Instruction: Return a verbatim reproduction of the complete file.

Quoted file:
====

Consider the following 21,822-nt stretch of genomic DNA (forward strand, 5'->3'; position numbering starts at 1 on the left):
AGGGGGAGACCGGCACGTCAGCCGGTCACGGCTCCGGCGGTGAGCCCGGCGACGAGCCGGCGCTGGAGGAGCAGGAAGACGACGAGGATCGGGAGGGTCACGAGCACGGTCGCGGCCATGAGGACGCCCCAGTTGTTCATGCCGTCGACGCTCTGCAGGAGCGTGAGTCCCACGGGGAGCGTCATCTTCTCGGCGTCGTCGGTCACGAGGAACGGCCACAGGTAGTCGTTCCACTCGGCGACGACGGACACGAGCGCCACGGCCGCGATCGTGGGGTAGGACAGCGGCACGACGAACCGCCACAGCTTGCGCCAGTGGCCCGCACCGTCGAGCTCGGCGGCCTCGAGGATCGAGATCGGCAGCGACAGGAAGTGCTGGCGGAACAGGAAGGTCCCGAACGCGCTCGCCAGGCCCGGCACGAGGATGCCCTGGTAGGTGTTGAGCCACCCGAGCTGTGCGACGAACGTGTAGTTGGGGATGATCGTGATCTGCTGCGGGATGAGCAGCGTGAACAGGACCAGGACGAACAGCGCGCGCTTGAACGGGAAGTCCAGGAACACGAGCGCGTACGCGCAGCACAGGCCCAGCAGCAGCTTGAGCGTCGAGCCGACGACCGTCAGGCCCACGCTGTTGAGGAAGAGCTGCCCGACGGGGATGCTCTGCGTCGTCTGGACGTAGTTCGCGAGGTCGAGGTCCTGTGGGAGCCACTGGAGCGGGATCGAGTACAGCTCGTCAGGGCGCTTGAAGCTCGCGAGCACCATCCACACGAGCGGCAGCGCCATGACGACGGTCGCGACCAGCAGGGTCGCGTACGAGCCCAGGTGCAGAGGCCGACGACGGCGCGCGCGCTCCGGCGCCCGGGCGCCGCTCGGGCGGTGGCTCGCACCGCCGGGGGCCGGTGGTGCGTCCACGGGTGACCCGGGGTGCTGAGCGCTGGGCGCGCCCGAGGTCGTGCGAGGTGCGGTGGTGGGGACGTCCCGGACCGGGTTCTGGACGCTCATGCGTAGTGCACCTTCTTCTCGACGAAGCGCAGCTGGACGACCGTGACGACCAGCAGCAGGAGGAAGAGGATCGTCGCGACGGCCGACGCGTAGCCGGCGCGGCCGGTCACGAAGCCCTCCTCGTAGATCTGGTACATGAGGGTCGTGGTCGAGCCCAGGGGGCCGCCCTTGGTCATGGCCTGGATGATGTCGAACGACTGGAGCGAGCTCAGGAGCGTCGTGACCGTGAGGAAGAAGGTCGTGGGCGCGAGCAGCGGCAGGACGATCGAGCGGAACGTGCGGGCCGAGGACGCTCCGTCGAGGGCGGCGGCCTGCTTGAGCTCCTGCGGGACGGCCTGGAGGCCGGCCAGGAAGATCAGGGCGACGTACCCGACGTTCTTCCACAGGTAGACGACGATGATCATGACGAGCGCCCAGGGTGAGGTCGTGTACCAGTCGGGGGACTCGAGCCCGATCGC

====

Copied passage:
Consider the following 21,822-nt stretch of genomic DNA (forward strand, 5'->3'; position numbering starts at 1 on the left):
AGGGGGAGACCGGCACGTCAGCCGGTCACGGCTCCGGCGGTGAGCCCGGCGACGAGCCGGCGCTGGAGGAGCAGGAAGACGACGAGGATCGGGAGGGTCACGAGCACGGTCGCGGCCATGAGGACGCCCCAGTTGTTCATGCCGTCGACGCTCTGCAGGAGCGTGAGTCCCACGGGGAGCGTCATCTTCTCGGCGTCGTCGGTCACGAGGAACGGCCACAGGTAGTCGTTCCACTCGGCGACGACGGACACGAGCGCCACGGCCGCGATCGTGGGGTAGGACAGCGGCACGACGAACCGCCACAGCTTGCGCCAGTGGCCCGCACCGTCGAGCTCGGCGGCCTCGAGGATCGAGATCGGCAGCGACAGGAAGTGCTGGCGGAACAGGAAGGTCCCGAACGCGCTCGCCAGGCCCGGCACGAGGATGCCCTGGTAGGTGTTGAGCCACCCGAGCTGTGCGACGAACGTGTAGTTGGGGATGATCGTGATCTGCTGCGGGATGAGCAGCGTGAACAGGACCAGGACGAACAGCGCGCGCTTGAACGGGAAGTCCAGGAACACGAGCGCGTACGCGCAGCACAGGCCCAGCAGCAGCTTGAGCGTCGAGCCGACGACCGTCAGGCCCACGCTGTTGAGGAAGAGCTGCCCGACGGGGATGCTCTGCGTCGTCTGGACGTAGTTCGCGAGGTCGAGGTCCTGTGGGAGCCACTGGAGCGGGATCGAGTACAGCTCGTCAGGGCGCTTGAAGCTCGCGAGCACCATCCACACGAGCGGCAGCGCCATGACGACGGTCGCGACCAGCAGGGTCGCGTACGAGCCCAGGTGCAGAGGCCGACGACGGCGCGCGCGCTCCGGCGCCCGGGCGCCGCTCGGGCGGTGGCTCGCACCGCCGGGGGCCGGTGGTGCGTCCACGGGTGACCCGGGGTGCTGAGCGCTGGGCGCGCCCGAGGTCGTGCGAGGTGCGGTGGTGGGGACGTCCCGGACCGGGTTCTGGACGCTCATGCGTAGTGCACCTTCTTCTCGACGAAGCGCAGCTGGACGACCGTGACGACCAGCAGCAGGAGGAAGAGGATCGTCGCGACGGCCGACGCGTAGCCGGCGCGGCCGGTCACGAAGCCCTCCTCGTAGATCTGGTACATGAGGGTCGTGGTCGAGCCCAGGGGGCCGCCCTTGGTCATGGCCTGGATGATGTCGAACGACTGGAGCGAGCTCAGGAGCGTCGTGACCGTGAGGAAGAAGGTCGTGGGCGCGAGCAGCGGCAGGACGATCGAGCGGAACGTGCGGGCCGAGGACGCTCCGTCGAGGGCGGCGGCCTGCTTGAGCTCCTGCGGGACGGCCTGGAGGCCGGCCAGGAAGATCAGGGCGACGTACCCGACGTTCTTCCACAGGTAGACGACGATGATCATGACGAGCGCCCAGGGTGAGGTCGTGTACCAGTCGGGGGACTCGAGCCCGATCGC